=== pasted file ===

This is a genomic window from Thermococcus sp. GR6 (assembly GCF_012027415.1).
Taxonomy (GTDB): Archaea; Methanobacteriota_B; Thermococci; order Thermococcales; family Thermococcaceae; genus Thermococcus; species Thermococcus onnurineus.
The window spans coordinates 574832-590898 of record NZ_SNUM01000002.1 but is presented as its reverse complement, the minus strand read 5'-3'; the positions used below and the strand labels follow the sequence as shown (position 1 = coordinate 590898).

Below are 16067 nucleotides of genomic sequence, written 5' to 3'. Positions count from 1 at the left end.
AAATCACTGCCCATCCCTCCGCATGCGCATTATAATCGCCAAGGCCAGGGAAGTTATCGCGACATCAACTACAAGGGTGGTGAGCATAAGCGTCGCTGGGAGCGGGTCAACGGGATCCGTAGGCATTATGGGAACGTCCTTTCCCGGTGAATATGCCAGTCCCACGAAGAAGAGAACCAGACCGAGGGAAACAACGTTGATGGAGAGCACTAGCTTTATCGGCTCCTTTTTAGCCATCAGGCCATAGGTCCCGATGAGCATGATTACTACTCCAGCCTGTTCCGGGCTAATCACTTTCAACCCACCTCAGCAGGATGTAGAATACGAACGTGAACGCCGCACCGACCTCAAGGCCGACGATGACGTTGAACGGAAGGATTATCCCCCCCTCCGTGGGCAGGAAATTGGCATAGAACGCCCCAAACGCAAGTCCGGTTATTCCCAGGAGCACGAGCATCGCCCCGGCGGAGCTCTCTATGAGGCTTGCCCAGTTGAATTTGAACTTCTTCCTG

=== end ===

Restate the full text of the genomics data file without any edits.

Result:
This is a genomic window from Thermococcus sp. GR6 (assembly GCF_012027415.1).
Taxonomy (GTDB): Archaea; Methanobacteriota_B; Thermococci; order Thermococcales; family Thermococcaceae; genus Thermococcus; species Thermococcus onnurineus.
The window spans coordinates 574832-590898 of record NZ_SNUM01000002.1 but is presented as its reverse complement, the minus strand read 5'-3'; the positions used below and the strand labels follow the sequence as shown (position 1 = coordinate 590898).

Below are 16067 nucleotides of genomic sequence, written 5' to 3'. Positions count from 1 at the left end.
AAATCACTGCCCATCCCTCCGCATGCGCATTATAATCGCCAAGGCCAGGGAAGTTATCGCGACATCAACTACAAGGGTGGTGAGCATAAGCGTCGCTGGGAGCGGGTCAACGGGATCCGTAGGCATTATGGGAACGTCCTTTCCCGGTGAATATGCCAGTCCCACGAAGAAGAGAACCAGACCGAGGGAAACAACGTTGATGGAGAGCACTAGCTTTATCGGCTCCTTTTTAGCCATCAGGCCATAGGTCCCGATGAGCATGATTACTACTCCAGCCTGTTCCGGGCTAATCACTTTCAACCCACCTCAGCAGGATGTAGAATACGAACGTGAACGCCGCACCGACCTCAAGGCCGACGATGACGTTGAACGGAAGGATTATCCCCCCCTCCGTGGGCAGGAAATTGGCATAGAACGCCCCAAACGCAAGTCCGGTTATTCCCAGGAGCACGAGCATCGCCCCGGCGGAGCTCTCTATGAGGCTTGCCCAGTTGAATTTGAACTTCTTCCTG